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Invisible disability

Printed in the Republican 2019

Carrie Writes
Invisible Disabilities
Carrie Barrepski

Recently, I read a news article about a woman who parked in a handicapped spot at a Wal-Mart in Pennsylvania. After returning to her car, she found a scratches on her hood and a defamatory note that said, “You are not disabled.” But in reality, the woman struggles with Parkinson’s disease.
The story was shared on Facebook, with both positive and negative comments. The post was shared over 7,000 times, with people’s kindness and own stories shining through. The police are treating this as an act of vandalism and are currently investigating.
This reminds me of the famous saying not to judge a book by its cover, meaning that people often make an assumption without getting all of the facts. Invisible disabilities are conditions that are not immediately apparent. Some examples are people with visual and hearing loss who wear contacts or small hearing aids. Invisible disabilities are also chronic illnesses and conditions that can affect daily living. 96% of people with chronic medical conditions do not any visible of their illness or condition.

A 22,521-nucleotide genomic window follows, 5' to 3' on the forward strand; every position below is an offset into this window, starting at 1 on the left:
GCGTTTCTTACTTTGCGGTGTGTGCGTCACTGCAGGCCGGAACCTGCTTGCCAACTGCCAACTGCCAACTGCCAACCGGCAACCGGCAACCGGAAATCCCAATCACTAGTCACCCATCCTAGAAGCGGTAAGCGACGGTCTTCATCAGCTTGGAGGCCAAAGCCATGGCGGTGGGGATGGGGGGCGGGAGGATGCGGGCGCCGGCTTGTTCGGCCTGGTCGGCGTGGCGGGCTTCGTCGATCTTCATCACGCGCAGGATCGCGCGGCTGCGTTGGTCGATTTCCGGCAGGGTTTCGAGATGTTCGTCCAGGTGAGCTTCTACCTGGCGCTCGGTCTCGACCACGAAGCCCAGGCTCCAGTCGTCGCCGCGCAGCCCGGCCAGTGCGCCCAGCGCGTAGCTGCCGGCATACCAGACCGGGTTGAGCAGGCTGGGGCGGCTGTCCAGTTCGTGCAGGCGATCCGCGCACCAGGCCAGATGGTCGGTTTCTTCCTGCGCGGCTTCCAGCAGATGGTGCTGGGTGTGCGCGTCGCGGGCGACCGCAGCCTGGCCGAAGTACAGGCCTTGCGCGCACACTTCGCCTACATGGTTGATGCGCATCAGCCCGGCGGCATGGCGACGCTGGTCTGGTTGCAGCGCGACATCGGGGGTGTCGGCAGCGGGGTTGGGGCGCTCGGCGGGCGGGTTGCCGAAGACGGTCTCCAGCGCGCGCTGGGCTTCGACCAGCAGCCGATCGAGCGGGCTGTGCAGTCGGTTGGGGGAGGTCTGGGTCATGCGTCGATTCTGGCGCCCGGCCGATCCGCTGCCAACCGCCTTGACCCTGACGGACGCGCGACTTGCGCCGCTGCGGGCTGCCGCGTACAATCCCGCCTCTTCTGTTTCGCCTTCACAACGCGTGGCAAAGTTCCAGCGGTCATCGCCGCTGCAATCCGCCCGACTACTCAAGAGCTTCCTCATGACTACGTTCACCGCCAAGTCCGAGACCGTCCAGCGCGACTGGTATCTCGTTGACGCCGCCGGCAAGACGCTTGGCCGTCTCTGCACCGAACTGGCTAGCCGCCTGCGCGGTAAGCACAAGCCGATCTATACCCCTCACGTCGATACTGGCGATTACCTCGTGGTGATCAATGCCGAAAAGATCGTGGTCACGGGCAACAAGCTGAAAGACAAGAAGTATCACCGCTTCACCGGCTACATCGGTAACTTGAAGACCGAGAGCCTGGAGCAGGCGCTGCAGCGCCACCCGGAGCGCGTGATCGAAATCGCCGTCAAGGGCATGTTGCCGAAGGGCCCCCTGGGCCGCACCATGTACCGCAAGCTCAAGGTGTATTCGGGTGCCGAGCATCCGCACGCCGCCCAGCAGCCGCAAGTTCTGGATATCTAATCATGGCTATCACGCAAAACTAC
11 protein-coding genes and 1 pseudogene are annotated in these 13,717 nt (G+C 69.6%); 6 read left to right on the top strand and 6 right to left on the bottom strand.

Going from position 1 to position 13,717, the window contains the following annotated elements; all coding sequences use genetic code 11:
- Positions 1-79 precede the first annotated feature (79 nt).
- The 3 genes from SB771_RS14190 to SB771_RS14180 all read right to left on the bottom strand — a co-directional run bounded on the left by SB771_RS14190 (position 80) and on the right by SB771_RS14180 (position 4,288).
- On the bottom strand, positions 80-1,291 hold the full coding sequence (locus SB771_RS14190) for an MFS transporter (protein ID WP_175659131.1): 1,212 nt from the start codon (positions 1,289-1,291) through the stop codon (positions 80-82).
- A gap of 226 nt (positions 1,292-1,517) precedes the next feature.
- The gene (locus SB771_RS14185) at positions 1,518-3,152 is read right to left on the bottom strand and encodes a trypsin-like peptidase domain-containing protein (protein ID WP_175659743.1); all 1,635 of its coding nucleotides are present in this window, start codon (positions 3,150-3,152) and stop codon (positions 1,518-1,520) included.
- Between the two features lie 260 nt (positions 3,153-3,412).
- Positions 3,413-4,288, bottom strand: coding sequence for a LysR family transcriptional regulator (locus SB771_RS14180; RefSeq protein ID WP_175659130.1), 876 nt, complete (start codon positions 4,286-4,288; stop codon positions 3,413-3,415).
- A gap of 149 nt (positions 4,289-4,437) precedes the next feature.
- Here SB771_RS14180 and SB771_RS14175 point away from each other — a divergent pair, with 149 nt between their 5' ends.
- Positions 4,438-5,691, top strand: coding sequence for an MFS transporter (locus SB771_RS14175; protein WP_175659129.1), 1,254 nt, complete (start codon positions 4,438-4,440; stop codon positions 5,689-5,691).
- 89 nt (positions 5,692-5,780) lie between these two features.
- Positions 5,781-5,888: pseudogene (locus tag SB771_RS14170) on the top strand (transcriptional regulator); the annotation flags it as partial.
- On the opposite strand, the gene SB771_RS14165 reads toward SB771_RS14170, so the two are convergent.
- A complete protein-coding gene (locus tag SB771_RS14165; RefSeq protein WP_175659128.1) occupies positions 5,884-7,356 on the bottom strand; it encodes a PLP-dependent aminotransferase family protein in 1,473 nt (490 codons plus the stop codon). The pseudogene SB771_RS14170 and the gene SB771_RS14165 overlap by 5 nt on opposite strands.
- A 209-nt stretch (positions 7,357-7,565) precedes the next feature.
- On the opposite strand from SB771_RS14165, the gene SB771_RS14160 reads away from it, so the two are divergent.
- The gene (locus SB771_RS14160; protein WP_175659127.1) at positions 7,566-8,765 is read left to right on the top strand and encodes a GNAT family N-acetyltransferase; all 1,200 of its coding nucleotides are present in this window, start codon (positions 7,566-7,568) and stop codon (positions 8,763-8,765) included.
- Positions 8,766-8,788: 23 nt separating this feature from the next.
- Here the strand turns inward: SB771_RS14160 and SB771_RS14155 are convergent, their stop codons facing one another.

Unfortunately, many people see individuals with invisible disabilities as lazy and weak. Just like having any other disability, there is a lack of understanding and discrimination. Just like any other disability, they may also suffer from low self-esteem, loneliness and depression.
Invisible disabilities affect 10% of people with medical conditions and are protected by the Americans with Disabilities Act. Everyone has his or her own story and struggles that should be respected by everyone.

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This entry was posted on Wednesday, January 23rd, 2019 at 11:01 am and is filed under Uncategorized. You can follow any responses to this entry through the RSS 2.0 feed. Both comments and pings are currently closed.

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